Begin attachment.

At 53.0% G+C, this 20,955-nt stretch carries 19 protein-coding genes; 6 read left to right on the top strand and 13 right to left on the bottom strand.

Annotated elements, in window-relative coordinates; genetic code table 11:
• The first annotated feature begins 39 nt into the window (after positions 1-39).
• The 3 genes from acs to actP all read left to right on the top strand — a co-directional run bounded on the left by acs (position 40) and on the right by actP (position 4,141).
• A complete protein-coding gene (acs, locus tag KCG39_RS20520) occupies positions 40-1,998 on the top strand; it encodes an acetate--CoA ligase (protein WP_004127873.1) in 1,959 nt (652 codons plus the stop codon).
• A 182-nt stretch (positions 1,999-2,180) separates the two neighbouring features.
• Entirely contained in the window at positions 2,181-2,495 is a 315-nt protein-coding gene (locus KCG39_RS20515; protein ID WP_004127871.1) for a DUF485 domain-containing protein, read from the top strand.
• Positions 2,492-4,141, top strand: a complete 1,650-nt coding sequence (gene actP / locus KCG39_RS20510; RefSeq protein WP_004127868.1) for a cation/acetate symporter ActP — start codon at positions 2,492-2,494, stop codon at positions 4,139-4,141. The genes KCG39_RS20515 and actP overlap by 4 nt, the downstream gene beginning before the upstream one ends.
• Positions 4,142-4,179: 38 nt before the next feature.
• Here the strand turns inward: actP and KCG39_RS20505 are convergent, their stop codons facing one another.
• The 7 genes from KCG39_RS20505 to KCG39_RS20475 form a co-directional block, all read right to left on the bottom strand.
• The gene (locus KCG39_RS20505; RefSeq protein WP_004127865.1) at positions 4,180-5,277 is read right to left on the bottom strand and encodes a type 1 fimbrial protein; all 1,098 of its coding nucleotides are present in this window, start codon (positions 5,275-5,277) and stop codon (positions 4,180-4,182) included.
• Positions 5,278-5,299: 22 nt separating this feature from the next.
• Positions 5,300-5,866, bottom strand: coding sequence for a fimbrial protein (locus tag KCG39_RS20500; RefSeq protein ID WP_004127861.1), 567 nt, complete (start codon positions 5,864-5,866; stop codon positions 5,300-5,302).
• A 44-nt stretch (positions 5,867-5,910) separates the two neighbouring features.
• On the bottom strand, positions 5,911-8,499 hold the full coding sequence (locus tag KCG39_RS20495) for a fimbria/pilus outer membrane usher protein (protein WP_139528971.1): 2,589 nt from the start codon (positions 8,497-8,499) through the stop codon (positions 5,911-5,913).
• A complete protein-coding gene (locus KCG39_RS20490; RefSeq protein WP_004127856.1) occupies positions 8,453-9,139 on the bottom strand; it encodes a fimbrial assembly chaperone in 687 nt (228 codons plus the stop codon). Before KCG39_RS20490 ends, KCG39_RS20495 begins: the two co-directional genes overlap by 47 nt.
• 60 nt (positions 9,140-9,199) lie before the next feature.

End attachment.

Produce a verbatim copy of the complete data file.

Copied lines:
At 53.0% G+C, this 20,955-nt stretch carries 19 protein-coding genes; 6 read left to right on the top strand and 13 right to left on the bottom strand.

Annotated elements, in window-relative coordinates; genetic code table 11:
• The first annotated feature begins 39 nt into the window (after positions 1-39).
• The 3 genes from acs to actP all read left to right on the top strand — a co-directional run bounded on the left by acs (position 40) and on the right by actP (position 4,141).
• A complete protein-coding gene (acs, locus tag KCG39_RS20520) occupies positions 40-1,998 on the top strand; it encodes an acetate--CoA ligase (protein WP_004127873.1) in 1,959 nt (652 codons plus the stop codon).
• A 182-nt stretch (positions 1,999-2,180) separates the two neighbouring features.
• Entirely contained in the window at positions 2,181-2,495 is a 315-nt protein-coding gene (locus KCG39_RS20515; protein ID WP_004127871.1) for a DUF485 domain-containing protein, read from the top strand.
• Positions 2,492-4,141, top strand: a complete 1,650-nt coding sequence (gene actP / locus KCG39_RS20510; RefSeq protein WP_004127868.1) for a cation/acetate symporter ActP — start codon at positions 2,492-2,494, stop codon at positions 4,139-4,141. The genes KCG39_RS20515 and actP overlap by 4 nt, the downstream gene beginning before the upstream one ends.
• Positions 4,142-4,179: 38 nt before the next feature.
• Here the strand turns inward: actP and KCG39_RS20505 are convergent, their stop codons facing one another.
• The 7 genes from KCG39_RS20505 to KCG39_RS20475 form a co-directional block, all read right to left on the bottom strand.
• The gene (locus KCG39_RS20505; RefSeq protein WP_004127865.1) at positions 4,180-5,277 is read right to left on the bottom strand and encodes a type 1 fimbrial protein; all 1,098 of its coding nucleotides are present in this window, start codon (positions 5,275-5,277) and stop codon (positions 4,180-4,182) included.
• Positions 5,278-5,299: 22 nt separating this feature from the next.
• Positions 5,300-5,866, bottom strand: coding sequence for a fimbrial protein (locus tag KCG39_RS20500; RefSeq protein ID WP_004127861.1), 567 nt, complete (start codon positions 5,864-5,866; stop codon positions 5,300-5,302).
• A 44-nt stretch (positions 5,867-5,910) separates the two neighbouring features.
• On the bottom strand, positions 5,911-8,499 hold the full coding sequence (locus tag KCG39_RS20495) for a fimbria/pilus outer membrane usher protein (protein WP_139528971.1): 2,589 nt from the start codon (positions 8,497-8,499) through the stop codon (positions 5,911-5,913).
• A complete protein-coding gene (locus KCG39_RS20490; RefSeq protein WP_004127856.1) occupies positions 8,453-9,139 on the bottom strand; it encodes a fimbrial assembly chaperone in 687 nt (228 codons plus the stop codon). Before KCG39_RS20490 ends, KCG39_RS20495 begins: the two co-directional genes overlap by 47 nt.
• 60 nt (positions 9,140-9,199) lie before the next feature.